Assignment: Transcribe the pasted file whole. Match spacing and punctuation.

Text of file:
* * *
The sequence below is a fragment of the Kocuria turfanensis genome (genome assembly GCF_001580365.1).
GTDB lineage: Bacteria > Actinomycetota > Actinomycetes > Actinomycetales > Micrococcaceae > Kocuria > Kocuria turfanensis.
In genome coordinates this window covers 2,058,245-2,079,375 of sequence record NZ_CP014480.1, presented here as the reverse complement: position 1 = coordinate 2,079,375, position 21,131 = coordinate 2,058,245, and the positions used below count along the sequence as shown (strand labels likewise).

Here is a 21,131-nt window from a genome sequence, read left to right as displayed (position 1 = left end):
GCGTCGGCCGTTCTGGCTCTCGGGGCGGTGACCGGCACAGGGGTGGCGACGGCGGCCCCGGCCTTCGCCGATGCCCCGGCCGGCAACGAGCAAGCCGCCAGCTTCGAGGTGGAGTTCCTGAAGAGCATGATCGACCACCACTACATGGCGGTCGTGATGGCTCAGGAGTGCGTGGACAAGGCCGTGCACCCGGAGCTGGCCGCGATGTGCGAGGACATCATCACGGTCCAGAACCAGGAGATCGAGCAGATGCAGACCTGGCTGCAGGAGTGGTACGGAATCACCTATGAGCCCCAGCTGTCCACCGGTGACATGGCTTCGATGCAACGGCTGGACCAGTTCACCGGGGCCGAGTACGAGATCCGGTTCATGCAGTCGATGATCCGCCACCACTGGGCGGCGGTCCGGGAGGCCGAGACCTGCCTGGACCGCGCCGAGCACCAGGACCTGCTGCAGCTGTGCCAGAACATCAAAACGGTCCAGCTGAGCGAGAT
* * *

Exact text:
The sequence below is a fragment of the Kocuria turfanensis genome (genome assembly GCF_001580365.1).
GTDB lineage: Bacteria > Actinomycetota > Actinomycetes > Actinomycetales > Micrococcaceae > Kocuria > Kocuria turfanensis.
In genome coordinates this window covers 2,058,245-2,079,375 of sequence record NZ_CP014480.1, presented here as the reverse complement: position 1 = coordinate 2,079,375, position 21,131 = coordinate 2,058,245, and the positions used below count along the sequence as shown (strand labels likewise).

Here is a 21,131-nt window from a genome sequence, read left to right as displayed (position 1 = left end):
GCGTCGGCCGTTCTGGCTCTCGGGGCGGTGACCGGCACAGGGGTGGCGACGGCGGCCCCGGCCTTCGCCGATGCCCCGGCCGGCAACGAGCAAGCCGCCAGCTTCGAGGTGGAGTTCCTGAAGAGCATGATCGACCACCACTACATGGCGGTCGTGATGGCTCAGGAGTGCGTGGACAAGGCCGTGCACCCGGAGCTGGCCGCGATGTGCGAGGACATCATCACGGTCCAGAACCAGGAGATCGAGCAGATGCAGACCTGGCTGCAGGAGTGGTACGGAATCACCTATGAGCCCCAGCTGTCCACCGGTGACATGGCTTCGATGCAACGGCTGGACCAGTTCACCGGGGCCGAGTACGAGATCCGGTTCATGCAGTCGATGATCCGCCACCACTGGGCGGCGGTCCGGGAGGCCGAGACCTGCCTGGACCGCGCCGAGCACCAGGACCTGCTGCAGCTGTGCCAGAACATCAAAACGGTCCAGCTGAGCGAGAT